Monday, May 18, 2009
Can American communities exist without cars? The New York Times published last week a “running commentary” on whether American towns can be successful that ban cars, or at least relegate them to outskirts. As assessed by expert contributors and hoi polloi commentators, some of the keys are an efficient public transportation system and mixed land use, in order to make tasks and travels easy without a car.
Here are my two cents: As shown by many of the citizen commentators, car-free living is not so unusual any more. Despite Witold Rybczynski’s odd assertion that “there are only six American downtown districts [two areas of NYC, Chi., SF, Boston, and his own Phila.] that are dense enough to support mass transit” (uh, ever been to Washington or Seattle or Portland, for example?), there are many American urban neighborhoods today that look like the Arlington, Va., picture at the NY Times site: dense, mixed-use land use with grocery shopping, apartments, nightlife, and mass transit to nearby offices. Even Tampa, Florida, near me, famously among America’s least-walkable cities, holds a Hyde Park District in which apartment and townhouse residents can shop for lettuce, sip coffee, hear a band, and walk or catch a bus to work without a car. Many do.
But Rybczynski and others are correct in suggesting that the key question is not whether car-free neighborhood can prosper—they clearly can – but whether a large percentage of Americans truly want to live in such neighborhoods. Car-free sectors are almost certainly going to be apartment, condo, and townhouse neighborhoods. It is much tougher to build a car-free community of single-family houses with yards. Accordingly, while many young urban professionals embrace a life of apartment-above-a-Starbuck’s-with a-Whole-Foods-down-the-block, it’s another for an American family with kids to do so. Unlike in Germany, a suburb in which the Times focuses, far fewer American families have accepted the car-free lifestyle. Many factors go into these decisions, including (and this is a point rarely mentioned by optimistic urbanists) dissatisfaction with urban public schools. Attitudes may be changing, but let’s recognize the limitations of the appeal of the car-free community …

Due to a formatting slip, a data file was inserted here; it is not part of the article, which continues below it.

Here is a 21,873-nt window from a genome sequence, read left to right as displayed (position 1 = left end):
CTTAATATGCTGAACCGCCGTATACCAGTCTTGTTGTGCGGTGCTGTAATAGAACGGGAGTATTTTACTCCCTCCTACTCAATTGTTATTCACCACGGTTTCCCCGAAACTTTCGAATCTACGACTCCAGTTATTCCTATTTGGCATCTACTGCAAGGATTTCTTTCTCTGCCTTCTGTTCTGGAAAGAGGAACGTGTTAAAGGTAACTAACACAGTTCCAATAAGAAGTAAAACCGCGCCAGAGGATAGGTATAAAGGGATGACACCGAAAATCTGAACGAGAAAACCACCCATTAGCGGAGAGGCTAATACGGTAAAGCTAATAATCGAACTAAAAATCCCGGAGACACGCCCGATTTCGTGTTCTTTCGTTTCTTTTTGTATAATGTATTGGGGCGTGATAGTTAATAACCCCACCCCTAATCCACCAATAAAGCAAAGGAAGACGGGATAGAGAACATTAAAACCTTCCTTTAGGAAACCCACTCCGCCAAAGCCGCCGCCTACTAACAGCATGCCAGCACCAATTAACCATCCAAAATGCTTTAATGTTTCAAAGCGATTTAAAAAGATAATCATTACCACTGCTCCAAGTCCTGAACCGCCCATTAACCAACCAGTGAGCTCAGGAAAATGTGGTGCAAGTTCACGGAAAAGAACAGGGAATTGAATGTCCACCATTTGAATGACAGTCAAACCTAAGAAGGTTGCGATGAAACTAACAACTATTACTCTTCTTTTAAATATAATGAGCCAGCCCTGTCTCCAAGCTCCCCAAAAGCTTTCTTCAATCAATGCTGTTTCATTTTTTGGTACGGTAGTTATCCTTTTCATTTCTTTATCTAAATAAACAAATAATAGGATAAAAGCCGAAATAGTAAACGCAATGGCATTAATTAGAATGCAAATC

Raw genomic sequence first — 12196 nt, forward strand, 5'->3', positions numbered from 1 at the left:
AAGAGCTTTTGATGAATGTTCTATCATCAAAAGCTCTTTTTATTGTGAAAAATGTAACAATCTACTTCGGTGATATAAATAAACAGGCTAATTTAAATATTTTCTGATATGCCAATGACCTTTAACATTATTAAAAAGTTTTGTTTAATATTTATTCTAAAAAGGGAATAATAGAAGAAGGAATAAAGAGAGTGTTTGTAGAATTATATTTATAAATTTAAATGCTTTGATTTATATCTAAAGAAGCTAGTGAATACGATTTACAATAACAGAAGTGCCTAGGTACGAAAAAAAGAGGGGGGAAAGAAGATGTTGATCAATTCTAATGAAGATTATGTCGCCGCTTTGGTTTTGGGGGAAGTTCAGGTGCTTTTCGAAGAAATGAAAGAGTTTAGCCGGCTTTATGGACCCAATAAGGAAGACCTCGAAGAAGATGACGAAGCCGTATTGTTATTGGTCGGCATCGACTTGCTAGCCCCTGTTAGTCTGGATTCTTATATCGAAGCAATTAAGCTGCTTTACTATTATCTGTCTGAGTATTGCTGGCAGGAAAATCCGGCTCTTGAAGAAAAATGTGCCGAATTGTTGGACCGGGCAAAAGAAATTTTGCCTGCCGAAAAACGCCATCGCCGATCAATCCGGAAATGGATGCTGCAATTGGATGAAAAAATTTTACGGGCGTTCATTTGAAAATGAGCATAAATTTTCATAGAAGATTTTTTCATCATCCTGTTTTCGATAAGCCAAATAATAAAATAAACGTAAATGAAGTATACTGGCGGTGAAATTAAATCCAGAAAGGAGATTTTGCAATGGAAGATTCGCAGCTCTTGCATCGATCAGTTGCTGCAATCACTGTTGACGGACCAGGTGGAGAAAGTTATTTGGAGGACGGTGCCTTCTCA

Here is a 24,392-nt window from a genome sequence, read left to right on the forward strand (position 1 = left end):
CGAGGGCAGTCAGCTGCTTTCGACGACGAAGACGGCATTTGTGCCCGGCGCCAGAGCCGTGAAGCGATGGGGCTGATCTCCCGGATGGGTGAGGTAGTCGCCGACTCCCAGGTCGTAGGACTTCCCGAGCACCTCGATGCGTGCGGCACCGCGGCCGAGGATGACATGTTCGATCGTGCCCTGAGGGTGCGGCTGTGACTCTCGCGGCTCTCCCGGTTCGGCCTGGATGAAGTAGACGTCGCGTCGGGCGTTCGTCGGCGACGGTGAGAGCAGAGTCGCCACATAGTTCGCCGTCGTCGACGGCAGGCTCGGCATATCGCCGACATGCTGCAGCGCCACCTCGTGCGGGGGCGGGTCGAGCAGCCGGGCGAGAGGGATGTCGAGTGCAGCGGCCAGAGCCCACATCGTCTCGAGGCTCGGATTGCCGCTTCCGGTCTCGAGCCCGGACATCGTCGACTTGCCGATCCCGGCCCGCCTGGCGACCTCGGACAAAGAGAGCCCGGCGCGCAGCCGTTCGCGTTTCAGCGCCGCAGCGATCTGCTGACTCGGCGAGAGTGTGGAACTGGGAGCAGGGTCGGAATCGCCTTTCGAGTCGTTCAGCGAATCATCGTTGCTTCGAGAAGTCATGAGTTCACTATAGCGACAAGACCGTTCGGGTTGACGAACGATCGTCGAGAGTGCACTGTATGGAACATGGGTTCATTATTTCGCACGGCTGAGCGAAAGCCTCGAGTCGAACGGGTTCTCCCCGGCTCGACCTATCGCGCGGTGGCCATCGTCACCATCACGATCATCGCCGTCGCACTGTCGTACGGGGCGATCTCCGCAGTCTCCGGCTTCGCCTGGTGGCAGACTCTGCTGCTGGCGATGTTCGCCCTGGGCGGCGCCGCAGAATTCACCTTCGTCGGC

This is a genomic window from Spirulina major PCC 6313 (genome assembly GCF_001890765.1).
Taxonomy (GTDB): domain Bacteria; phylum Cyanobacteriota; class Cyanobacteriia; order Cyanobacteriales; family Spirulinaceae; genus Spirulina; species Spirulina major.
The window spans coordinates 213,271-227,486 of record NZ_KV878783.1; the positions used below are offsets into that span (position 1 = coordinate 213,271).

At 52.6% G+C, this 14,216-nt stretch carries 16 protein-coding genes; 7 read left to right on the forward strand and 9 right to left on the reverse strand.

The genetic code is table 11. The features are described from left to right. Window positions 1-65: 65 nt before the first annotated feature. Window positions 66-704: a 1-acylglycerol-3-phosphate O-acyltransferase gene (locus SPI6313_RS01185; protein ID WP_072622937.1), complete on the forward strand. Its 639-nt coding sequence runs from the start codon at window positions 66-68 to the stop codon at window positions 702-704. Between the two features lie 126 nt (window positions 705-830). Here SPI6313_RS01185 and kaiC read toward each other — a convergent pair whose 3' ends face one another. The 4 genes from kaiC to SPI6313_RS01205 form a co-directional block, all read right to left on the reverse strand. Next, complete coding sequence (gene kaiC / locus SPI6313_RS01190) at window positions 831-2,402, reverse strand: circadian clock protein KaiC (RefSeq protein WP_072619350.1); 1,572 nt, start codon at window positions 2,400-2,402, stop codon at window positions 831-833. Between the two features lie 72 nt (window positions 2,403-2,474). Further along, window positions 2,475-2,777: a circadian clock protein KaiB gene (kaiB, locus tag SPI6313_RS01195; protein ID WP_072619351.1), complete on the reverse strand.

[Comments must be approved and thus take some time to appear online.]
This blog is an Amazon affiliate. Help support Land Use Prof Blog by making purchases through Amazon links on this site at no cost to you.
- Deborah Curran on Field notes on navigating a POPO
- Stephen Miller on Commissioner's Corner: Should a Commissioner Be Permitted To Peak at a Google Maps View of a Project Site in a Quasi-Judicial Hearing?
- Ben Davy on Commissioner's Corner: Should a Commissioner Be Permitted To Peak at a Google Maps View of a Project Site in a Quasi-Judicial Hearing?
- Jesse Richardson on Commissioner's Corner: Should a Commissioner Be Permitted To Peak at a Google Maps View of a Project Site in a Quasi-Judicial Hearing?
- Stephen Miller on New Arkansas law requires local governments to pay for a "takings" where certain "regulatory programs" reduce FMV by at least 20 percent
- Shocking Allegations of Rough Justice at a P&Z Hearing in the Rural West: Environmental Activist Opposing Oil and Gas Project at Public Hearing Charged with Criminal Trespass and Spends Five Days in Isolation
- Cheever & Owley on Enhancing Conservation Options
- Planning for States and Nation-States in the U.S. and Europe
- New study highlights worker conditions in the sharing economy
- Audubon honors Women Greening Journalism